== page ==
The day after the election, many of my co-workers at the small San Franciso startup did not come into work. At the time, I regret to say that I nearly found that laughable. I was in the thick of my faith transition. I grew up in one of the reddest states in the country. I had family members who voted for Trump, and surely they weren’t terrible people, or at least would condemn the terrible actions many were predicting would happen. While I was scared of a Trump presidency, I think I just suspected four to eight years of comments condemning Kaepernick and other giants with no consequence. I did not understand the history of racism or the depth of the oppression in this country.

Co-workers held sessions to vent and express fears and frustrations. In these sessions, I was viewed as somewhat of a “conservative whisperer” because I said I could sympathize with those that voted for Trump, and I could. Though, I’m not sure that was the best thing in our situation. In effort to span the chasm of misunderstanding between liberals and conservatives which we viewed gave way to the rise of Trump, I was encouraged to share those conservative views. Absolutely no harm in that. However, I believe that such efforts soon were taken too far and led to an environment where the fallacy of “both sides” was present, at least in my head and in conversations I participated in.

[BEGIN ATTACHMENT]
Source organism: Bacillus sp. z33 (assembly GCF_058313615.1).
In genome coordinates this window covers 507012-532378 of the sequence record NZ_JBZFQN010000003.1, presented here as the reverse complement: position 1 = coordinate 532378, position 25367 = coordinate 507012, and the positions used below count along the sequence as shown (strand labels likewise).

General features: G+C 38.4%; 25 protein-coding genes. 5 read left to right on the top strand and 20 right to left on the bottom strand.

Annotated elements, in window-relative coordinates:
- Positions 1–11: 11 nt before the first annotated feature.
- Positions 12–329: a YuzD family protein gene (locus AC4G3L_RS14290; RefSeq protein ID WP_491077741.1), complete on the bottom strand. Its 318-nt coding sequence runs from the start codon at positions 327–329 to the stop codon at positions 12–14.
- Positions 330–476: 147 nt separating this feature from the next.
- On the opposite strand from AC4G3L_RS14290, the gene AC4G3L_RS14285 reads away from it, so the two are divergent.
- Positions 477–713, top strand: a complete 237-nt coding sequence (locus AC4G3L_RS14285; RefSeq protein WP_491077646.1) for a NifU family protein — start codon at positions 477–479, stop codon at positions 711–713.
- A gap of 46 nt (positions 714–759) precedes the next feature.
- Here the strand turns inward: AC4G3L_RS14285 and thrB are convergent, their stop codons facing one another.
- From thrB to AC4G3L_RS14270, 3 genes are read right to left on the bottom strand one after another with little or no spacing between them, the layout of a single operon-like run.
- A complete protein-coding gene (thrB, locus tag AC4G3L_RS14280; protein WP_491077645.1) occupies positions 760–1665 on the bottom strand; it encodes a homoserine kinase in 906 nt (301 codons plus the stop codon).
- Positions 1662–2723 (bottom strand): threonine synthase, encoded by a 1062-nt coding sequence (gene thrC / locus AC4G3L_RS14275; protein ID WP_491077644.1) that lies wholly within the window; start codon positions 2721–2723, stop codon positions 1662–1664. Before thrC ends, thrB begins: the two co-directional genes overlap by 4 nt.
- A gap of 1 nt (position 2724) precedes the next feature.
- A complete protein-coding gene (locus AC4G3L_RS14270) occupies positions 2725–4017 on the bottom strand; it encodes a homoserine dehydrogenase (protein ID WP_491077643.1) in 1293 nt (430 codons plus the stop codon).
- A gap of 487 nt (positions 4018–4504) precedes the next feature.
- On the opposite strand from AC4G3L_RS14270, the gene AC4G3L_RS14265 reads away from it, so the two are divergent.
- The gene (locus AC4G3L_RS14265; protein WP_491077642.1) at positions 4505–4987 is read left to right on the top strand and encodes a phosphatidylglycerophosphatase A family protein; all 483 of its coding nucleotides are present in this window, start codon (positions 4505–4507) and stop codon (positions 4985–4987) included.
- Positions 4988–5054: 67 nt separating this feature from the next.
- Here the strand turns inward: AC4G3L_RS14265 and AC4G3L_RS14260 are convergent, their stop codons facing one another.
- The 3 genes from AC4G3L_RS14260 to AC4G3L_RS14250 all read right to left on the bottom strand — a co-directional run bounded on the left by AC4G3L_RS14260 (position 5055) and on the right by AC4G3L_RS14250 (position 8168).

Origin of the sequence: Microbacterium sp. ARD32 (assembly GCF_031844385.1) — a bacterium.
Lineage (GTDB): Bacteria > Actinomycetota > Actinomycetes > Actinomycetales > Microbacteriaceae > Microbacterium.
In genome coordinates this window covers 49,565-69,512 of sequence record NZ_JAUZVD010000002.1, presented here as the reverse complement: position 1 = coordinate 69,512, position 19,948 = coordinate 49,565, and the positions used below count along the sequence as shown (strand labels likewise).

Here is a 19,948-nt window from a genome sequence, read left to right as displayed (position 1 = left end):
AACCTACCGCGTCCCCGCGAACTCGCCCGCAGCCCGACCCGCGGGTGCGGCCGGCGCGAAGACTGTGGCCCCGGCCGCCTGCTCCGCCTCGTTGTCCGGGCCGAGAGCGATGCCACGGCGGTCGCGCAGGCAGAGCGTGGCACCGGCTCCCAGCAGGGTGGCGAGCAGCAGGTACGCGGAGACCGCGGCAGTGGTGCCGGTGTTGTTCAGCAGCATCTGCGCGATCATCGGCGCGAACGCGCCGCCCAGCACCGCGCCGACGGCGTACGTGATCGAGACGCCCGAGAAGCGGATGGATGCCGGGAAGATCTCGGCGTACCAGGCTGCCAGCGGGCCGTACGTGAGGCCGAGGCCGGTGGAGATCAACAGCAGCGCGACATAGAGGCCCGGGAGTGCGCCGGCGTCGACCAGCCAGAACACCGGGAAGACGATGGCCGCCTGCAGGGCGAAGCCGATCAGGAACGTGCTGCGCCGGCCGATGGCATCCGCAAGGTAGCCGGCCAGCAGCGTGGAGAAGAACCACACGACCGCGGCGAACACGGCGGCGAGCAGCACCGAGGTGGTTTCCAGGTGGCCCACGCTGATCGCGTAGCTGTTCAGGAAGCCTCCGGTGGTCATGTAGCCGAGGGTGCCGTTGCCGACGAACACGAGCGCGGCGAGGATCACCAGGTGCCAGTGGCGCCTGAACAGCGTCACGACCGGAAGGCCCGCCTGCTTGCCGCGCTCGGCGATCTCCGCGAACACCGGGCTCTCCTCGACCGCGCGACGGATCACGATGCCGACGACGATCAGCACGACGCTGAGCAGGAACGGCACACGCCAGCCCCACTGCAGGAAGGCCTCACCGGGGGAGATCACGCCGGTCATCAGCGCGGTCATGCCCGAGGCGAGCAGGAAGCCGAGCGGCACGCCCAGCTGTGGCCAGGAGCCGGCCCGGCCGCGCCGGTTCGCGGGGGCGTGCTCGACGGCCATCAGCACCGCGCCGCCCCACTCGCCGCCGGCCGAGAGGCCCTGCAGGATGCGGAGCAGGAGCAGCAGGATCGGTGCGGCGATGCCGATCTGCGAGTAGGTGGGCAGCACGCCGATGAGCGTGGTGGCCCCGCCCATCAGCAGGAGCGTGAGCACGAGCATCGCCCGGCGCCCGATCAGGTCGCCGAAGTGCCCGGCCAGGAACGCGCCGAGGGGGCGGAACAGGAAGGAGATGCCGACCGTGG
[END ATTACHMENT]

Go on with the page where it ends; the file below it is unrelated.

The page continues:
I remember the topic of climate change coming up and someone expressing frustration in climate change deniers. I claimed that the majority of conservatives, or at least the reasonable ones I had interacted with, don’t deny climate change but simply think that it’s not as imminent as the left claims. This was entirely based in my own uneducated understanding of the topic. A co-worker rightly pointed out that it doesn’t matter whether they don’t believe it’s happening or if they don’t believe it’s as imminent, the effect is the same. In this case, the insistence to see both sides has cost the population of the earth precious time.

In the case of the oppression of racism, the “both sides” argument has cost Black and Brown lives. In the case of the value and contribution of women, the “both sides” argument has cost the human population an immeasurable amount of innovation and progress. In the case of sexuality and gender, the “both sides” argument has led to the suicide of countless LGBTQ+ individuals. If a side denies the humanity, justice, and dignity of any community, it’s not worth it. It’s a burning pile of shit. Period.